Thursday, September 27, 2018 | By: The Write Way Cafe

Keith Steinbaum Shares Inspiration for You Say Goodbye

The Write Way Café welcomes author Keith Steinbaum, who shares his interesting inspiration for You Say Goodbye.

In author interviews I’ve read, one particular topic that usually gets mentioned is the origin of the idea behind their story.  As a reader I value this starting line information as it provides me a greater appreciation for development of theme, characters, and plot.  From something as common as a remark on the radio or observing people waiting for a bus, to something greater in complexity such as the sights and sounds of a foreign country, something ignited that creative circuitry for a story.  For me, learning about that is akin to being privy to a secret.

I’ve written two novels, The Poe Consequence and You Say Goodbye, and although there’s a definite building block history with The Poe Consequence that I’d like to share one day, because of the earlier timetable for its release with Black Opal Books, I’ll describe the origins of You Say Goodbye, starting with an intended cursory glance at the obituary section of the Los Angeles Times.

Other than with the passing of a family member, friend, or, perhaps a celebrity, I wouldn’t think most newspaper readers care to look at this section.  Back when I subscribed to the Times for daily delivery I occasionally perused the obits because sometimes I’d discover lives that were not only interesting, but downright fascinating.  And as fate would have it, on a particular summer day in 2004, I decided to scan the obituary section.  Unbeknownst to me, the genesis for You Say Goodbye was about to occur.

A photo taking up nearly half the page showed a sweet looking little round faced girl sitting at a table under a large hand painted banner reading, ‘Alex’s Lemonade Stand.’  The unusual sight of a child immediately drew my attention, and as I read the article my emotions fluctuated from interest to amazement, all the while permeated with a profound sense of sadness.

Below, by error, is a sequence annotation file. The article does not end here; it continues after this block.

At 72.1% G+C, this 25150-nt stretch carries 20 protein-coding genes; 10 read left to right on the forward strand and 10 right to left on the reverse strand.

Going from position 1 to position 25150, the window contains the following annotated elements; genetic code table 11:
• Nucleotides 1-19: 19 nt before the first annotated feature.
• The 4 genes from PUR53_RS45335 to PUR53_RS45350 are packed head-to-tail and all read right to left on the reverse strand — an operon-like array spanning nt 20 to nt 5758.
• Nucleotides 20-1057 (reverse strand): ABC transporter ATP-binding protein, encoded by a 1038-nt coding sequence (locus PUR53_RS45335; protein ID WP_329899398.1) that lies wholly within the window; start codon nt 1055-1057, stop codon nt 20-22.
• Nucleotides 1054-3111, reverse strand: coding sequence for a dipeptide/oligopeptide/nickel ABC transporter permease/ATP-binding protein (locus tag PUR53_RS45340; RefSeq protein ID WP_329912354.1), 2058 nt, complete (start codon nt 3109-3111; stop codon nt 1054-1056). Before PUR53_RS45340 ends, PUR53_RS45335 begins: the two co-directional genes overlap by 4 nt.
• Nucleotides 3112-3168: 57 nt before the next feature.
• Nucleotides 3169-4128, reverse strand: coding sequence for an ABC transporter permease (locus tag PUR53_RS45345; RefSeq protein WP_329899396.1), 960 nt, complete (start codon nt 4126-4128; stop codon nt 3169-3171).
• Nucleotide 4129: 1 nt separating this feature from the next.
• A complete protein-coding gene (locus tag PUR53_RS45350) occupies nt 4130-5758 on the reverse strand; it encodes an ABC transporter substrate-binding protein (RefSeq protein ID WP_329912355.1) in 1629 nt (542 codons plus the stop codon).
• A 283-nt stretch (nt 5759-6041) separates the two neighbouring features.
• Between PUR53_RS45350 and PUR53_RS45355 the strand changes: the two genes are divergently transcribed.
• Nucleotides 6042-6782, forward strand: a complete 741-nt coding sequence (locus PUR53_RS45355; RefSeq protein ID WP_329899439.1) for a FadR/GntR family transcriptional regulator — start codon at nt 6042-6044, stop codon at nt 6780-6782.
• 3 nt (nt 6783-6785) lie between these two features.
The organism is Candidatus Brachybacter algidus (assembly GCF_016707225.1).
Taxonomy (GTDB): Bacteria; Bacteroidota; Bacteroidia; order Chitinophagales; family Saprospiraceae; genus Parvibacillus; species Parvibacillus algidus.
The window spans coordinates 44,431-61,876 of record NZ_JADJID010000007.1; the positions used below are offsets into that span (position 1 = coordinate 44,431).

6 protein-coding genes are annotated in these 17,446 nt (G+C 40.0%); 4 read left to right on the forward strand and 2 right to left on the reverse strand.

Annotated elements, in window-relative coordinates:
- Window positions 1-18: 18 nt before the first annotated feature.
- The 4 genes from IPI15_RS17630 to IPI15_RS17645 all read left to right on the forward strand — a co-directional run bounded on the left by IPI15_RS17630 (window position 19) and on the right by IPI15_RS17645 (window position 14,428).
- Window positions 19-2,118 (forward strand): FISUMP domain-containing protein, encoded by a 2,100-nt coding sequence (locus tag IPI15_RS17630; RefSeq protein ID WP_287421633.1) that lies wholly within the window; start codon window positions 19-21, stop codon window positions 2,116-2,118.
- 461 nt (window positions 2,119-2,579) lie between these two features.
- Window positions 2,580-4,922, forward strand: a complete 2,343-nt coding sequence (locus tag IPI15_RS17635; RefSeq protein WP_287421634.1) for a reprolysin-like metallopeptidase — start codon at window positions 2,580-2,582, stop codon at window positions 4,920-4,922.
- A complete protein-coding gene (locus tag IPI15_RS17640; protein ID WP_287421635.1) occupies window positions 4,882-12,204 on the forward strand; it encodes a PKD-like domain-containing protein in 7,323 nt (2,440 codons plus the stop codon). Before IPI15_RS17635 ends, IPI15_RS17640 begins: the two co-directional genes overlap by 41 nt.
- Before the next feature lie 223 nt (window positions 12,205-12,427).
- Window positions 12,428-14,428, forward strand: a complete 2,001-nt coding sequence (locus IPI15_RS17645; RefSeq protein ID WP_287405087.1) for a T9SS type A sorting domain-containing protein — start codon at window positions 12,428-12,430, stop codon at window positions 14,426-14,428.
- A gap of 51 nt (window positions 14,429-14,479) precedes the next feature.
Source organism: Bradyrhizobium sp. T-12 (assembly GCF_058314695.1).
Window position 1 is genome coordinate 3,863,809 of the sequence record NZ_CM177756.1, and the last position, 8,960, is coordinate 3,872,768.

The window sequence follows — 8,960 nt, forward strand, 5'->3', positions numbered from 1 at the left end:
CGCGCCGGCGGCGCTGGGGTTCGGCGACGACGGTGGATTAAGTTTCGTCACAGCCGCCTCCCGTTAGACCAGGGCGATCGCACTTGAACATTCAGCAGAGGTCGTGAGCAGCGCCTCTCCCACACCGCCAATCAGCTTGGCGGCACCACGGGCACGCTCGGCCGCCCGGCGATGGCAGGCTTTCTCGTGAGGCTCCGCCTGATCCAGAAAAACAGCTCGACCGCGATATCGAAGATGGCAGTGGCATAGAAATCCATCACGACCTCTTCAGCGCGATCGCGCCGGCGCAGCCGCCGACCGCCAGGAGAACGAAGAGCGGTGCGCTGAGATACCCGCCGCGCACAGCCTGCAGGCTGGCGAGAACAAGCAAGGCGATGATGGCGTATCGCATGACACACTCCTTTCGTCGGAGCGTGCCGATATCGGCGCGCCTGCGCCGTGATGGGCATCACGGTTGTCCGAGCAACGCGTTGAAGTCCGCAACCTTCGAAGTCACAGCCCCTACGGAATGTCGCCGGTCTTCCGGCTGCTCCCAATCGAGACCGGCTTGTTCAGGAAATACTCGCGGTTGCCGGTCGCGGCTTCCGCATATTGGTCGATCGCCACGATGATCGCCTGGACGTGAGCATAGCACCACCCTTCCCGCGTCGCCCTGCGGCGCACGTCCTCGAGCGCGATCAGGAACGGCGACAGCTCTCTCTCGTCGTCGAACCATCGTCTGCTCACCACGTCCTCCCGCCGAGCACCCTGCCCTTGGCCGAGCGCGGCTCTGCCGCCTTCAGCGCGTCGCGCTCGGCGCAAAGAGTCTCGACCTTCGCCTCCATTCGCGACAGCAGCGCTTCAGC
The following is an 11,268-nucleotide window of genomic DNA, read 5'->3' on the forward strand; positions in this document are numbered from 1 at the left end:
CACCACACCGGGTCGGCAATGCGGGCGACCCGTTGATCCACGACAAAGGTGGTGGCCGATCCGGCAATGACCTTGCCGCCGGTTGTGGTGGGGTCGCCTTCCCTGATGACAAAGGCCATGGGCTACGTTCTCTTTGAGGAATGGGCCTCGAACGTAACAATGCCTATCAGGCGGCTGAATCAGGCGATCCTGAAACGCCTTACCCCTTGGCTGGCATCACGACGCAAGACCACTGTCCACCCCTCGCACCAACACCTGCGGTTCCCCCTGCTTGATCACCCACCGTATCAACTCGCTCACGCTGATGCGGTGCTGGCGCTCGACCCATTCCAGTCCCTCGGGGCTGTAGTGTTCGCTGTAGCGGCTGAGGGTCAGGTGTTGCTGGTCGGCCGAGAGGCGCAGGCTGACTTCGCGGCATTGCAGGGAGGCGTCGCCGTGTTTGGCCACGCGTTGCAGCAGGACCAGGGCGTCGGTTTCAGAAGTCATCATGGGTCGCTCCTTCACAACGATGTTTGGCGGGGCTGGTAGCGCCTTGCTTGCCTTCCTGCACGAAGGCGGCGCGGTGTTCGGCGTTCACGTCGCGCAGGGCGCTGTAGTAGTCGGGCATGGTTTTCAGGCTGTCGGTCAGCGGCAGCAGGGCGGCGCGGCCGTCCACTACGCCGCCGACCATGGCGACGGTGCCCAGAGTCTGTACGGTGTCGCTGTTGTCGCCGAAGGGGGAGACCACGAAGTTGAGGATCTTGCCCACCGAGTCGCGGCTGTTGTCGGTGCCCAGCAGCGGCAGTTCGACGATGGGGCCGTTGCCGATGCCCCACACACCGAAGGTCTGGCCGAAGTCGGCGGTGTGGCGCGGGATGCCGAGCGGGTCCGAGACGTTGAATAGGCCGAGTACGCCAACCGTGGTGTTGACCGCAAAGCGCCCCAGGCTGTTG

Alexandra Scott suffered from a form of cancer, and starting at the age of four she decided she wanted to sell lemonade to raise money for childhood cancer research.  Starting with that one front yard lemonade stand at her home in a Philadelphia suburb, Alex’s Lemonade Stands grew to be located in all fifty states, Canada, and parts of Europe.  She died at eight years old.

I hadn’t heard of this charity, so her life story was new to me.  I cut the photo out of the paper and taped it on my office wall as a reminder that whatever bad days I think I’m having, they aren’t really all that bad are they?  I’d look at her photo often, sometimes talking to it as a source of strength.  And it was months later that I started to piece the idea of a story together knowing that I wanted a starring character patterned after Alexandra Scott.  But how? 

I eventually decided that the best way to utilize her inspiration was to contrast her courage and appreciation for life with an adult who complained a lot and felt his best days were behind him.  That’s my beef with adults I observe sometimes, bitching about things that in the big picture are petty; the slow line in a bank or supermarket, the summer heat, slow internet service, etc. in comparison to things that are truly important – like one’s health!  So while searching for that adult character, I looked at my own life, at my own occasional complaints, and thought back to my days as a song lyricist when frustration often left me feeling bitter about the state of things.  And that’s how my down-on-life-one-hit-wonder-ex-rock-n’-roll-star was born. 

Eventually realizing that the story needed something more than the effect of two diverse characters on each other’s lives, a murder mystery started coming into focus.  Books of this genre that I’ve enjoyed reading definitely went into influencing my thinking such as Dennis Lehane’s series of Kenzie/Gennaro PI stories, and The Girl on the Train by Paula Hawkins.  After all, the more meat-on-the-bones material an author provides the better the chance for an intriguing story.  It was at this stage that I see-sawed from a years long back and forth between a full novel, to a novella, (working title, Mr. Music and the 14th Laker) to another novella (same title) back to the desire to write a full novel again. 

As with The Poe Consequence, I write with the intent of offering more than just a one-dimensional angle.  With the element of a unique and consequential human interaction between two vastly different individuals, a story within a story, my goal was to give the reader more than the entertaining challenge of a whodunit murder mystery.  For those who read You Say Goodbye, they’ll know if I succeeded.

About Keith: